When you do OD, how do you envisage yourself?
In so many instances, we end up considering the context in which we work to be a thing on which we work; this is the danger of reification, which means that – in our heads – we can hold what we do, how we do it, and (most importantly) how people experience us doing it, at arm’s length.
Moreover, this conceptual sleight of hand affords us the opportunity to efface our implication in the space and time into which we inveigle ourselves to work…and, more worryingly, to recuse ourselves from a process in which we are completely immersed and immediately impactful.
The problem seems to be that OD practitioners tend to accord themselves a special status that seems to be independent from the context in which they work. In some instances, that notionally privileged position derived from a faulty belief in the special presence that we bring to the space and time in which we find ourselves doing our work. We allow ourselves to indulge the sheer fiction that we are tourists visiting- rather than residents as part of – those circumstances.
In real terms, we are simply human agents in the organisational situations in which we work, no better, different, advantaged or insightful than any other individual alongside we find ourselves therein. If we indulge the frayed scientism that haunts the business world (and, to a large extent, the world at large), then it becomes easy for us to assume a privilege of understanding organisational dynamics better than others or using arcane techniques to get the most out of those with whom we are working. And that is a tragic mistake – for us as individuals and for OD as a practice.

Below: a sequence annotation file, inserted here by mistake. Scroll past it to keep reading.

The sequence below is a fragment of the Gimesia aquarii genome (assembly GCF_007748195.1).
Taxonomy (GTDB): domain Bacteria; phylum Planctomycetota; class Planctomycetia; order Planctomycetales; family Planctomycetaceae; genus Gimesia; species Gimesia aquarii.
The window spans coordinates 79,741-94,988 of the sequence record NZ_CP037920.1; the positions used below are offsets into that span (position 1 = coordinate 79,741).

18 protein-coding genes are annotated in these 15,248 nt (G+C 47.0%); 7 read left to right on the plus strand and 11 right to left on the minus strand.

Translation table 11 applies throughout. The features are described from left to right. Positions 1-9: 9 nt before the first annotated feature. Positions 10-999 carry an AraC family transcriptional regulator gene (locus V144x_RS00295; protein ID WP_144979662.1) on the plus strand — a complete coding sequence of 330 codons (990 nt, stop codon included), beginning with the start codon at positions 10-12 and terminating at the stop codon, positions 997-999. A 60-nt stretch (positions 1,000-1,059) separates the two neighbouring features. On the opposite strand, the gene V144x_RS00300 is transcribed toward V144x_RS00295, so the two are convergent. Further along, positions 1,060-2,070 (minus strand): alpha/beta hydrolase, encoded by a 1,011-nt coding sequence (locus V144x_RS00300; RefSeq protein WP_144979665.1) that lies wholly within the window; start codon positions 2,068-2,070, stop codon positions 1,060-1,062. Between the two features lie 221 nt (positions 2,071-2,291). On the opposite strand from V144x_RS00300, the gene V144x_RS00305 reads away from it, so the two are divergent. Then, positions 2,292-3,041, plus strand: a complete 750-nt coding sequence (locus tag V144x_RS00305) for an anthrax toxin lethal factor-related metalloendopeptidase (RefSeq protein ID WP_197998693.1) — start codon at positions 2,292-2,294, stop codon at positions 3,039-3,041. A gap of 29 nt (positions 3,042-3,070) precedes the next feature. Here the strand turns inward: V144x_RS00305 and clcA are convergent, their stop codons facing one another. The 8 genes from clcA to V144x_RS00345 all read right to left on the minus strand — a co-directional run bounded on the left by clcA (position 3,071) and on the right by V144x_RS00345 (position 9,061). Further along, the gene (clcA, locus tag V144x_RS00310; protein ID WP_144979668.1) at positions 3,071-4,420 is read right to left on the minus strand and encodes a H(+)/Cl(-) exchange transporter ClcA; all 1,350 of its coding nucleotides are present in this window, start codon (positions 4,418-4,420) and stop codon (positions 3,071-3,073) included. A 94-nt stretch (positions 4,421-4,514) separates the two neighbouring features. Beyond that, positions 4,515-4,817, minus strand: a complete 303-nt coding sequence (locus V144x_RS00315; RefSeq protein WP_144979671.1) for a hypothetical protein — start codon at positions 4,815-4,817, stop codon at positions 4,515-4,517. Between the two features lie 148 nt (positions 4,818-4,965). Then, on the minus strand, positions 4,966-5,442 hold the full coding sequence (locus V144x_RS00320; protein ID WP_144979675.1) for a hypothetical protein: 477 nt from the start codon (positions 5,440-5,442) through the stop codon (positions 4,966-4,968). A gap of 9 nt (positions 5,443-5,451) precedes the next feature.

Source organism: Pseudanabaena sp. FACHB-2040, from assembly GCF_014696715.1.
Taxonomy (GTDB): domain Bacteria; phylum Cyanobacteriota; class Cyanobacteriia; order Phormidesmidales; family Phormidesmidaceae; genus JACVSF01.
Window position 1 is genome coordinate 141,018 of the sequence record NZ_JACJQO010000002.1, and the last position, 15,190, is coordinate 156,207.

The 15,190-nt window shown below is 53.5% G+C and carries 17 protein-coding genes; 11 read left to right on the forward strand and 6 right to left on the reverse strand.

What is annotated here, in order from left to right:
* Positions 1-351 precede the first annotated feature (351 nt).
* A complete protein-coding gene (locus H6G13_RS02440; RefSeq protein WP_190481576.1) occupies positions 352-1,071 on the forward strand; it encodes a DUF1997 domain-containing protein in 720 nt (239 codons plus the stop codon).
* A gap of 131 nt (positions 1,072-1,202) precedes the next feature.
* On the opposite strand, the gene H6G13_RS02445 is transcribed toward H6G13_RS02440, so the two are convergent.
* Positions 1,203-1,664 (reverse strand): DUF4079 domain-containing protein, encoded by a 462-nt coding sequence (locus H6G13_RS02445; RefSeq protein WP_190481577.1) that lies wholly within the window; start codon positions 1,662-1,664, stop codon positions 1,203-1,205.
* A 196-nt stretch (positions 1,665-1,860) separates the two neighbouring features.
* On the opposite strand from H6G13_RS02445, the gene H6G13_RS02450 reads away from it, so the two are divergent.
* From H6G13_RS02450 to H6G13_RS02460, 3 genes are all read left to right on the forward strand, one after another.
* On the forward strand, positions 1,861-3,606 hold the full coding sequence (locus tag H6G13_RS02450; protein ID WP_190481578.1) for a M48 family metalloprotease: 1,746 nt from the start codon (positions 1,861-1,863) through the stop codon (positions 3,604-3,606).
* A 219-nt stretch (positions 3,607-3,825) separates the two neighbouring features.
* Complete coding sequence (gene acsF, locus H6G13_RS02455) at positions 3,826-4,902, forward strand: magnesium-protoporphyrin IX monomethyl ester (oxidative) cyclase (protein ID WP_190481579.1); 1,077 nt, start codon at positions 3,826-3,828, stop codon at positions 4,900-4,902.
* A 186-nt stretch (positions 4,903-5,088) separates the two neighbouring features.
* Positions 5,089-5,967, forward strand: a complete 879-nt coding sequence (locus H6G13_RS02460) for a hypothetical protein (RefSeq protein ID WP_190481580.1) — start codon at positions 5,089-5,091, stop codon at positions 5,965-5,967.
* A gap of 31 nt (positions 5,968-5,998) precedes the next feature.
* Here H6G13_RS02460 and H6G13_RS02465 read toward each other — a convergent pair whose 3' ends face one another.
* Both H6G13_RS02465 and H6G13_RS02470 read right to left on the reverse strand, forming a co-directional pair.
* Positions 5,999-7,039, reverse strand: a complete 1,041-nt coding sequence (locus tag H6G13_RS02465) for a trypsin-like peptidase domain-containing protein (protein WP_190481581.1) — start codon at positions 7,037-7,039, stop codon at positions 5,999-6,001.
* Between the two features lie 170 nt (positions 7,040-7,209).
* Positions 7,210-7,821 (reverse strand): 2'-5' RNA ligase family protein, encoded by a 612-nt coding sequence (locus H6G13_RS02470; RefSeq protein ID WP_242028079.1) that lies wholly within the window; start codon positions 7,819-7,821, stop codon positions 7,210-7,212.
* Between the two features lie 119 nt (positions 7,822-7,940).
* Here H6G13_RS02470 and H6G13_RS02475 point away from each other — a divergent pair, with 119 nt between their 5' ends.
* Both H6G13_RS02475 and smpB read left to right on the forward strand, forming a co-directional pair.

There is a deep question ticking away at the heart of this exposition, of course, which is: what does OD as a domain of practice bring to the organisational contexts into which we are invited? Not anything like what it imagines, to be honest: we offer no richer understanding of the way in which a group of people have come together to work, as they themselves are best placed to know that; our interventions distort the fabric of their social existence in the workplace and cannot be meaningfully shown to make any sort of difference for them; our work is ultimately driven exclusively by the managerial agenda (we are commissioned by “managers” to fix what they unhelpfully label “dysfunctional teams”, whilst they also carefully edit themselves out of the discussions that we then engineer…despite the sense that they themselves must be making a contribution to this dynamic.)
We need, then, to embrace humility to ensure that our intentions are respectful and visible: first, the least we might do is immerse ourselves in a context carrying with us the heartfelt hope that this insertion into the system to which we are seeking to attend might refashion the kaleidoscopic pattern that is generated by the relational interconnectivity of a group of human agents.
Second, we need to embrace the idea of reflexivity, a reflective practice wherein we place our subjectivity very forcefully into our thinking about the realm of our work. Our reflection is not undertaken as a spectator – placing an experience under an intellectual microscope in order to apply some constraining and cyclical model to it in order to draw “learning” from it – but hinges on the simple recognition that we are an integral element of the scene. We are not standing back to look at the picture from a distance; we are instead inside the picture, an integral part of the mise-en-scene.